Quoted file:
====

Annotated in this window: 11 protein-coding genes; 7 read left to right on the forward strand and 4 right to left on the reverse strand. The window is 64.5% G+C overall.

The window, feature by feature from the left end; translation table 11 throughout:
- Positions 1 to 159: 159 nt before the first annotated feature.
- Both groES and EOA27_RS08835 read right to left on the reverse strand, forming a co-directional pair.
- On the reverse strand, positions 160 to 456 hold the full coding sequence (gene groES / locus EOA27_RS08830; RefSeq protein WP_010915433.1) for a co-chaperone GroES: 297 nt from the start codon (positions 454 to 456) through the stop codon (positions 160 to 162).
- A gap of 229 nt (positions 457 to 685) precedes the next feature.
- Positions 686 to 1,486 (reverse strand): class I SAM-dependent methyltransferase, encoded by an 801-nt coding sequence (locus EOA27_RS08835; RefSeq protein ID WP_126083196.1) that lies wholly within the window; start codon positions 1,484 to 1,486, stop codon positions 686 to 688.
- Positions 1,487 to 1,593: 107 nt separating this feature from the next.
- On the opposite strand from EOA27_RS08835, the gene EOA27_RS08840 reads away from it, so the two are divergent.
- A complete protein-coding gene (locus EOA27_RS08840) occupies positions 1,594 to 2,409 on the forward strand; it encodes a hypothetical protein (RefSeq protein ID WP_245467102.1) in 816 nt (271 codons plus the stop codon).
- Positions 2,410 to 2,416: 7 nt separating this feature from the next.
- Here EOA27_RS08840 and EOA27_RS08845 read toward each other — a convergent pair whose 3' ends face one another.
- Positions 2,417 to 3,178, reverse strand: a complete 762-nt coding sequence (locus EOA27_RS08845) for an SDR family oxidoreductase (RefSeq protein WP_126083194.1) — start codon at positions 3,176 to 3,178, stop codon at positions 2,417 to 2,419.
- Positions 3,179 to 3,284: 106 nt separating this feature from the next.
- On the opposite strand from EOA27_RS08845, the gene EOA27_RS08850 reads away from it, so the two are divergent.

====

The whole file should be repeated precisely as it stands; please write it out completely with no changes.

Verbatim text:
Annotated in this window: 11 protein-coding genes; 7 read left to right on the forward strand and 4 right to left on the reverse strand. The window is 64.5% G+C overall.

The window, feature by feature from the left end; translation table 11 throughout:
- Positions 1 to 159: 159 nt before the first annotated feature.
- Both groES and EOA27_RS08835 read right to left on the reverse strand, forming a co-directional pair.
- On the reverse strand, positions 160 to 456 hold the full coding sequence (gene groES / locus EOA27_RS08830; RefSeq protein WP_010915433.1) for a co-chaperone GroES: 297 nt from the start codon (positions 454 to 456) through the stop codon (positions 160 to 162).
- A gap of 229 nt (positions 457 to 685) precedes the next feature.
- Positions 686 to 1,486 (reverse strand): class I SAM-dependent methyltransferase, encoded by an 801-nt coding sequence (locus EOA27_RS08835; RefSeq protein ID WP_126083196.1) that lies wholly within the window; start codon positions 1,484 to 1,486, stop codon positions 686 to 688.
- Positions 1,487 to 1,593: 107 nt separating this feature from the next.
- On the opposite strand from EOA27_RS08835, the gene EOA27_RS08840 reads away from it, so the two are divergent.
- A complete protein-coding gene (locus EOA27_RS08840) occupies positions 1,594 to 2,409 on the forward strand; it encodes a hypothetical protein (RefSeq protein ID WP_245467102.1) in 816 nt (271 codons plus the stop codon).
- Positions 2,410 to 2,416: 7 nt separating this feature from the next.
- Here EOA27_RS08840 and EOA27_RS08845 read toward each other — a convergent pair whose 3' ends face one another.
- Positions 2,417 to 3,178, reverse strand: a complete 762-nt coding sequence (locus EOA27_RS08845) for an SDR family oxidoreductase (RefSeq protein WP_126083194.1) — start codon at positions 3,176 to 3,178, stop codon at positions 2,417 to 2,419.
- Positions 3,179 to 3,284: 106 nt separating this feature from the next.
- On the opposite strand from EOA27_RS08845, the gene EOA27_RS08850 reads away from it, so the two are divergent.